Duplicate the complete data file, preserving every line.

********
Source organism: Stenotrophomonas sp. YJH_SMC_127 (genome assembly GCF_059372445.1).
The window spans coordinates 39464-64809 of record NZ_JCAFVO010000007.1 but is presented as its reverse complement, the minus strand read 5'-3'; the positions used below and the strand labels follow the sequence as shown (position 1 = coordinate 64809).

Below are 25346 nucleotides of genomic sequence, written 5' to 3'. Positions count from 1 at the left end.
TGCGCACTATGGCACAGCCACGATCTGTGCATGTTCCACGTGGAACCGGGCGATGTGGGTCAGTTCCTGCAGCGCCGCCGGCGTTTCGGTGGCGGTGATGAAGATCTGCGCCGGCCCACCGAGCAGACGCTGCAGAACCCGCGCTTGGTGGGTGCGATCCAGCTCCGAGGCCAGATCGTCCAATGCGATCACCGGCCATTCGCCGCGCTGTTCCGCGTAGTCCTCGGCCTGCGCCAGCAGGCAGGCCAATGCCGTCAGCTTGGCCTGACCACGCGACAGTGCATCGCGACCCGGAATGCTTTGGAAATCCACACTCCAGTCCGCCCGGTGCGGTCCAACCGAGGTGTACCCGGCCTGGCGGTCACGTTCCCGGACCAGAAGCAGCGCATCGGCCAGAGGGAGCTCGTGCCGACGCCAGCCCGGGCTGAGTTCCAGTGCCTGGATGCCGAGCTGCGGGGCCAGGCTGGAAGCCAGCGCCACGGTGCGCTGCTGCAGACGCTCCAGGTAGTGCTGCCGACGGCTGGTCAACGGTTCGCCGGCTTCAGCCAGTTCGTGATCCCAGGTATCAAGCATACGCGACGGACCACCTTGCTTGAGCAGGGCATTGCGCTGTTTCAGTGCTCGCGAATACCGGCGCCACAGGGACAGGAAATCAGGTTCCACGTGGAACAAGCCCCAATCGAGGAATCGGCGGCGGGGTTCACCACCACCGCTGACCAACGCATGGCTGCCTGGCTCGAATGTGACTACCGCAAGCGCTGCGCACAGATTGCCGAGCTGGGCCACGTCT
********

Source organism: Stenotrophomonas sp. YJH_SMC_127 (genome assembly GCF_059372445.1).
The window spans coordinates 39464-64809 of record NZ_JCAFVO010000007.1 but is presented as its reverse complement, the minus strand read 5'-3'; the positions used below and the strand labels follow the sequence as shown (position 1 = coordinate 64809).

Below are 25346 nucleotides of genomic sequence, written 5' to 3'. Positions count from 1 at the left end.
TGCGCACTATGGCACAGCCACGATCTGTGCATGTTCCACGTGGAACCGGGCGATGTGGGTCAGTTCCTGCAGCGCCGCCGGCGTTTCGGTGGCGGTGATGAAGATCTGCGCCGGCCCACCGAGCAGACGCTGCAGAACCCGCGCTTGGTGGGTGCGATCCAGCTCCGAGGCCAGATCGTCCAATGCGATCACCGGCCATTCGCCGCGCTGTTCCGCGTAGTCCTCGGCCTGCGCCAGCAGGCAGGCCAATGCCGTCAGCTTGGCCTGACCACGCGACAGTGCATCGCGACCCGGAATGCTTTGGAAATCCACACTCCAGTCCGCCCGGTGCGGTCCAACCGAGGTGTACCCGGCCTGGCGGTCACGTTCCCGGACCAGAAGCAGCGCATCGGCCAGAGGGAGCTCGTGCCGACGCCAGCCCGGGCTGAGTTCCAGTGCCTGGATGCCGAGCTGCGGGGCCAGGCTGGAAGCCAGCGCCACGGTGCGCTGCTGCAGACGCTCCAGGTAGTGCTGCCGACGGCTGGTCAACGGTTCGCCGGCTTCAGCCAGTTCGTGATCCCAGGTATCAAGCATACGCGACGGACCACCTTGCTTGAGCAGGGCATTGCGCTGTTTCAGTGCTCGCGAATACCGGCGCCACAGGGACAGGAAATCAGGTTCCACGTGGAACAAGCCCCAATCGAGGAATCGGCGGCGGGGTTCACCACCACCGCTGACCAACGCATGGCTGCCTGGCTCGAATGTGACTACCGCAAGCGCTGCGCACAGATTGCCGAGCTGGGCCACGTCT